Breaking news — the Pittsburgh Penguins aren’t perfect. They’re a work in progress. They have some issues and plenty of gaps. Alright, now that we have said that lets also say this: Stop acting like the sky is falling every time they lose a game. A loss is not a fatal blow until it is in an elimination game. Please, stop acting like it. Now, onto the polarizing Penguins defense…
Olli Maatta is 21 years old. He is not washed up, he is not a worry and no a bad stretch is not akin to a bad career.
“Olli Maatta was…” I saw that phrase multiple times during and after the Penguins 5-1 drubbing against the heavy Boston Bruins on Feb 24 to describe how good he “used to be”. And yes this was a game in which the Finn had perhaps his worst professional game of his career, where Maatta was directly at fault for the game winner. This is also coming in the last week of what very well may be the worst month of his young pro career. Well here’s a news flash. “Olli Maatta was” is the wrong phrase because Olli Maatta is still developing, believe it or not. He probably has at least three years before he will be mostly done developing, perhaps even longer. And the crazy part is that he’s not the only one in that situation on the team’s blueline. The Penguins defense has multiple guys burgeoning with potential that sometimes you just have to be patient with.
Brian Dumoulin was the best of the Penguins defensemen in the incredibly forgettable Boston game. And why would he not be? He went to college in Boston, grew up in Maine and probably had plenty of family in the crowd – he had plenty to play for. Brian Dumoulin is also nearly 25 years old and in his first full NHL season after almost being over-developed in Wilkes-Barre/Scranton. Remember all the pre-season projections when people called him a question mark? Remember when people cringed at him in a top four role? He has been this team’s best defender and one of its best players all year.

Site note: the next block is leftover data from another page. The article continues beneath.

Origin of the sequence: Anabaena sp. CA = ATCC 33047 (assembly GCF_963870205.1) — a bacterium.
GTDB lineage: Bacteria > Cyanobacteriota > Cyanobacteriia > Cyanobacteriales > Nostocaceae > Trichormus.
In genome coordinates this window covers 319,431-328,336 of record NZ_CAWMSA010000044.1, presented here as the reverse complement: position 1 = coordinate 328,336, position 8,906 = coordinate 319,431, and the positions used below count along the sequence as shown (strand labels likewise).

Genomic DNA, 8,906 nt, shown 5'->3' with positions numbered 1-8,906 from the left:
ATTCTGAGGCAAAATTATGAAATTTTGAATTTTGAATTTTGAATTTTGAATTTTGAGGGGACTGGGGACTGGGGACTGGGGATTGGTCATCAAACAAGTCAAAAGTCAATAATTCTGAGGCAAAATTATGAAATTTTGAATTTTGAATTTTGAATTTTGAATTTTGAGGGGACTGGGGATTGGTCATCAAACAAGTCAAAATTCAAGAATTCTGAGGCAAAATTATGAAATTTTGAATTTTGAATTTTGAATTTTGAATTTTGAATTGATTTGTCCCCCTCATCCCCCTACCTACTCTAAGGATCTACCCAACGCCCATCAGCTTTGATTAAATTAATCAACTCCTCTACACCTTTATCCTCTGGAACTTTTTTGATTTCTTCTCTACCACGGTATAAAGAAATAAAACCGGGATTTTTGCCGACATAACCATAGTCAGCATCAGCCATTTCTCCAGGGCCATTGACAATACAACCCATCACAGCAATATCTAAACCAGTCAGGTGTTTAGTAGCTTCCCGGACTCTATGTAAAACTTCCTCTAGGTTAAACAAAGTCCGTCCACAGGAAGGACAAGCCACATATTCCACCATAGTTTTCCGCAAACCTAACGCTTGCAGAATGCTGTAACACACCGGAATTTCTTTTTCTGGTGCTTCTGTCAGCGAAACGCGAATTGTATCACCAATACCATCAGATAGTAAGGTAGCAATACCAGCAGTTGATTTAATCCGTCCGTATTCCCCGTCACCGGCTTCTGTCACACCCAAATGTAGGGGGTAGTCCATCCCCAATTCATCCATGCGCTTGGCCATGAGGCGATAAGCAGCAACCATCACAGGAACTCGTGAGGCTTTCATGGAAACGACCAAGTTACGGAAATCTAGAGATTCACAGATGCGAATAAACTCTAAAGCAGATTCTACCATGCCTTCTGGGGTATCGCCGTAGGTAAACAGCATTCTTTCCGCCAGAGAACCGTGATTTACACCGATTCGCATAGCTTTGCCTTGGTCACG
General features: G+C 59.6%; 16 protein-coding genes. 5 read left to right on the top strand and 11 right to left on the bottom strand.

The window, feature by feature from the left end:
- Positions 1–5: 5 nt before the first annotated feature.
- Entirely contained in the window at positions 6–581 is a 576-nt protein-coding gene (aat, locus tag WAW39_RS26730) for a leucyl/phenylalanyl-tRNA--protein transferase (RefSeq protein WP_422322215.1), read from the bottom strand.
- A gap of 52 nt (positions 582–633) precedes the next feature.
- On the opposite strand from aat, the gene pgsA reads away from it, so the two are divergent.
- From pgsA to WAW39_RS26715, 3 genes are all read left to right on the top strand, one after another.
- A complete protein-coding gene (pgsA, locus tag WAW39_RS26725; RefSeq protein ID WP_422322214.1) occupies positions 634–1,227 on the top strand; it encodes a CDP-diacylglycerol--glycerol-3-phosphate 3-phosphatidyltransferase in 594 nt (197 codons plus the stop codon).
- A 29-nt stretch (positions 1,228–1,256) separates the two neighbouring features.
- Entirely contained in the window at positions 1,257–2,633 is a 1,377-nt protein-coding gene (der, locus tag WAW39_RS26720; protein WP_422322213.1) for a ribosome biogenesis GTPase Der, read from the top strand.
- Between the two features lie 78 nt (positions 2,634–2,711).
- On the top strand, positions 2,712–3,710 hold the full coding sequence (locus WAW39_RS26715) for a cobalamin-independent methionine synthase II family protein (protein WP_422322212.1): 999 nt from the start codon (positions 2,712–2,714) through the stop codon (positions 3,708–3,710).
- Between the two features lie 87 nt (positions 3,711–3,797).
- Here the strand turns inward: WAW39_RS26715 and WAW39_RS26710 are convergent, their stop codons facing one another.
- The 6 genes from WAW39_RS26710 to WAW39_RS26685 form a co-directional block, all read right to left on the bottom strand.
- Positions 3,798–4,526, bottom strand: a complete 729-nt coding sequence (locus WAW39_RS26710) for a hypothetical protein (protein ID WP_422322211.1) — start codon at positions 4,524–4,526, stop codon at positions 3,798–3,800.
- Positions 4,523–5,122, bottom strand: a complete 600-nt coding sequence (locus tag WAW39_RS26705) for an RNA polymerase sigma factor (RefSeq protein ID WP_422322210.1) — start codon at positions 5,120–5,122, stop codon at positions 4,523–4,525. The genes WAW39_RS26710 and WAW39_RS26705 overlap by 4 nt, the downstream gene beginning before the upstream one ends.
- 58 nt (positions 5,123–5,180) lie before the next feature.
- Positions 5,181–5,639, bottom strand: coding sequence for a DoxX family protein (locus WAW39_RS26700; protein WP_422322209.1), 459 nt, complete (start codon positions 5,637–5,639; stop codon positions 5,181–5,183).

Brian Dumoulin also happens to be four years older than Olli Maatta (not to mention he plays a very different kind of game). And what a difference those four years make. Dumoulin is much closer than Maatta to peak of his NHL career. He’s the fastest he will ever be while also carrying experiences. He’s smart and he’s seen a lot. He’s not intimidated, for the most part, and he’s not gonna get caught watching.
Don’t even get me started on Derrick Pouliot. I’m not sure what people want from him but I think it would help to remember Kris Letang didn’t just wake up one morning magically a Norris-level defenseman. Sometimes he still wakes up and seemingly forgets he’s a Norris-level defenseman if we’re being honest.
It’s called growing pains. They happen.
There’s a quote from a Macklemore song (just go with me) that I’m always reminded of when talking about the Penguins blueline: “the greats weren’t great because at birth they could paint; the greats were great because they paint a lot.”
Okay, grammatical miscue aside its a valid point. Essentially, practice makes perfect.
Brian Dumoulin was underestimated. Lots of players have something like this happen. They’re not highly touted so they’re automatically mediocre. Well, just because you don’t know what you’re getting doesn’t mean it can’t be good. Sometimes, you have to trust the process.